John Gostling

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John Gostling (1644–1733) was a 17th-century Church of England clergyman and bass singer famed for his range and power. He was a favourite singer of Charles II and is particularly associated with the music of Henry Purcell.

Background[edit]

John Gostling was the son of Isaac Gossling, a Canterbury mercer,[1] or chandler.[2] He was educated in Rochester and at St John's College, Cambridge,[3] where he sang in the choir. He was a Gentleman and later Priest of the Chapel Royal and was subsequently a Minor Canon of Canterbury, Vicar of Littlebourne in Kent, Subdean of St Paul's and Prebendary of Lincoln.[1] He is buried in Canterbury Cathedral cloisters.[2]

In 1679 the young Henry Purcell wrote an anthem, the name of which is not known, for the Chapel Royal. From a letter written by Thomas Purcell, and still extant, we learn that this anthem was composed for the exceptionally fine voice of Gostling, then at Canterbury, but afterwards a gentleman of His Majesty's chapel. Purcell wrote several anthems at different times for his extraordinary voice, a basso profondo, which is known to have had a range of at least two full octaves, from D below the bass staff to the D above it. The dates of very few of these sacred compositions are known; perhaps the most notable example is the anthem "They that go down to the sea in ships". In thankfulness for a providential escape of the King from shipwreck, Gostling, who had been of the royal party, put together some verses from the Psalms in the form of an anthem, and requested Purcell to set them to music. The work is a very difficult one, including a passage which traverses the full extent of Gostling's voice, beginning on the upper D and descending two octaves to the lower.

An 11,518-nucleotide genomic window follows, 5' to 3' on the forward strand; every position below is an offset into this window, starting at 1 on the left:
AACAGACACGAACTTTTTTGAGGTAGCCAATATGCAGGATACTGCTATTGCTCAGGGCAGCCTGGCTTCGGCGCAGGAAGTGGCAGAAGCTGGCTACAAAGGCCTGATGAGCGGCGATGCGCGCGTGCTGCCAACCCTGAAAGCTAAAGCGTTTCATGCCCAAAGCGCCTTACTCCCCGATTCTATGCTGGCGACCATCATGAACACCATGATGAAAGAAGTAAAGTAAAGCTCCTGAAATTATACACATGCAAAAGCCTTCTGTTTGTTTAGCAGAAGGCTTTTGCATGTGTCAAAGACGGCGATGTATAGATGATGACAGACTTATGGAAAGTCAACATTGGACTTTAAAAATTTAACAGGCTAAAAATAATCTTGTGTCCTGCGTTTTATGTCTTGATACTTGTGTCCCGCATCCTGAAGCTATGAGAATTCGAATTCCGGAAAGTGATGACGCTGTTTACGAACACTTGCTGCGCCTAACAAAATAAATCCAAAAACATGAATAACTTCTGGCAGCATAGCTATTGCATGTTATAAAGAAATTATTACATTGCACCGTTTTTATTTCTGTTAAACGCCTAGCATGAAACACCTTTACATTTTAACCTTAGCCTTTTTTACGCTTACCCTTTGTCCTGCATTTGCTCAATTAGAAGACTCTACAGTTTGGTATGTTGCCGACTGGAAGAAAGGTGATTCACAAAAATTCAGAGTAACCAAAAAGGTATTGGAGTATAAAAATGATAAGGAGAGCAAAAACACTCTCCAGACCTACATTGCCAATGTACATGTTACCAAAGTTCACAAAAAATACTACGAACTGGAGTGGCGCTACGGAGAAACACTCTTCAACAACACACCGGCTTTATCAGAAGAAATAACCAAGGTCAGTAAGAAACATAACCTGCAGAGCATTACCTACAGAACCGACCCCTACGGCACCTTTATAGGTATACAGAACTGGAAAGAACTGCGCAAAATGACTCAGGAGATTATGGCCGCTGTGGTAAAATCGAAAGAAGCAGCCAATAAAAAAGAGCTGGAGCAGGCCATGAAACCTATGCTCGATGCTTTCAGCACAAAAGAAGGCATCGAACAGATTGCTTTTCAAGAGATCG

Gostling Manuscript[edit]

One of the important sources for Purcell's music is the Gostling Manuscript, a collection made by Gostling in 1706, which contains sixty-four anthems: seventeen by Purcell, twenty-three by John Blow, three by Matthew Locke, four by Pelham Humfrey, four by William Turner, and one by William Child, one by Henry Aldrich, three by Thomas Tudway, four by Jeremiah Clarke, Isaac Blackwell and a few others.

See also[edit]

Notes[edit]

  1. ^ a b Persons: Goslting, John (1675 - 1689) in "CCEd, the Clergy of the Church of England database" (Accessed online, 2 February 2014)
  2. ^ a b Olive Baldwin and Thelma Wilson, ‘Gostling, John (1649/50–1733)’, Oxford Dictionary of National Biography, Oxford University Press, 2004, doi:10.1093/ref:odnb/11124. Retrieved on 8 December 2008.
  3. ^ "Gosling, John (GSLN668J)". A Cambridge Alumni Database. University of Cambridge. 

Bibliography[edit]

  • The Gostling Manuscript. Foreword by Franklin B. Zimmerman. Author: Gostling, John, comp. Purcell, Henry, 1659-1695 (Austin, Texas UP, 1977). "Reproduced in facsim. from a 17th-18th cent. ms. in the Humanities Research Center, University of Texas at Austin." ISBN 0-292-72713-5.